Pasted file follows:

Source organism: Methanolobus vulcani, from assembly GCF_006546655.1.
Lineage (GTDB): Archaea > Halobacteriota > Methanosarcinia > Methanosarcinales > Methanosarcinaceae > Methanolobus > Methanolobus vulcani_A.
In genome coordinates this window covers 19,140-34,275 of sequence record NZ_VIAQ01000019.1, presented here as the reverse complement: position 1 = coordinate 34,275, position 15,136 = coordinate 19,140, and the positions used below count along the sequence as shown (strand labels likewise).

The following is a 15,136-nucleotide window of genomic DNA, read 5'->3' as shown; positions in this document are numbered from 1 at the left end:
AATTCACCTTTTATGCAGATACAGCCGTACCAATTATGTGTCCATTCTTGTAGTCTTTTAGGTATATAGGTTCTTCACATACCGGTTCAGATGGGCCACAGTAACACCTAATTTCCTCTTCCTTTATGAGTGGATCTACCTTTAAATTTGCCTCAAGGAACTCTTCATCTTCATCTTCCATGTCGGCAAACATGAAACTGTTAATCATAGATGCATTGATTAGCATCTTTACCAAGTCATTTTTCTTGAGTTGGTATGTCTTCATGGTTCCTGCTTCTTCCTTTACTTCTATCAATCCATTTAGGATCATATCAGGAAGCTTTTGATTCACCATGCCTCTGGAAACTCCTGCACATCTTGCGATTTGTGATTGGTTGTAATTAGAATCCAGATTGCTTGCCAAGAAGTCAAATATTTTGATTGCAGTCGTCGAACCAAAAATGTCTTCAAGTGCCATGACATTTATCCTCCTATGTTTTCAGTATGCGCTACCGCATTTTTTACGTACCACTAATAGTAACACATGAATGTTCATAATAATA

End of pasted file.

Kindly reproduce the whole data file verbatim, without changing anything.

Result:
Source organism: Methanolobus vulcani, from assembly GCF_006546655.1.
Lineage (GTDB): Archaea > Halobacteriota > Methanosarcinia > Methanosarcinales > Methanosarcinaceae > Methanolobus > Methanolobus vulcani_A.
In genome coordinates this window covers 19,140-34,275 of sequence record NZ_VIAQ01000019.1, presented here as the reverse complement: position 1 = coordinate 34,275, position 15,136 = coordinate 19,140, and the positions used below count along the sequence as shown (strand labels likewise).

The following is a 15,136-nucleotide window of genomic DNA, read 5'->3' as shown; positions in this document are numbered from 1 at the left end:
AATTCACCTTTTATGCAGATACAGCCGTACCAATTATGTGTCCATTCTTGTAGTCTTTTAGGTATATAGGTTCTTCACATACCGGTTCAGATGGGCCACAGTAACACCTAATTTCCTCTTCCTTTATGAGTGGATCTACCTTTAAATTTGCCTCAAGGAACTCTTCATCTTCATCTTCCATGTCGGCAAACATGAAACTGTTAATCATAGATGCATTGATTAGCATCTTTACCAAGTCATTTTTCTTGAGTTGGTATGTCTTCATGGTTCCTGCTTCTTCCTTTACTTCTATCAATCCATTTAGGATCATATCAGGAAGCTTTTGATTCACCATGCCTCTGGAAACTCCTGCACATCTTGCGATTTGTGATTGGTTGTAATTAGAATCCAGATTGCTTGCCAAGAAGTCAAATATTTTGATTGCAGTCGTCGAACCAAAAATGTCTTCAAGTGCCATGACATTTATCCTCCTATGTTTTCAGTATGCGCTACCGCATTTTTTACGTACCACTAATAGTAACACATGAATGTTCATAATAATA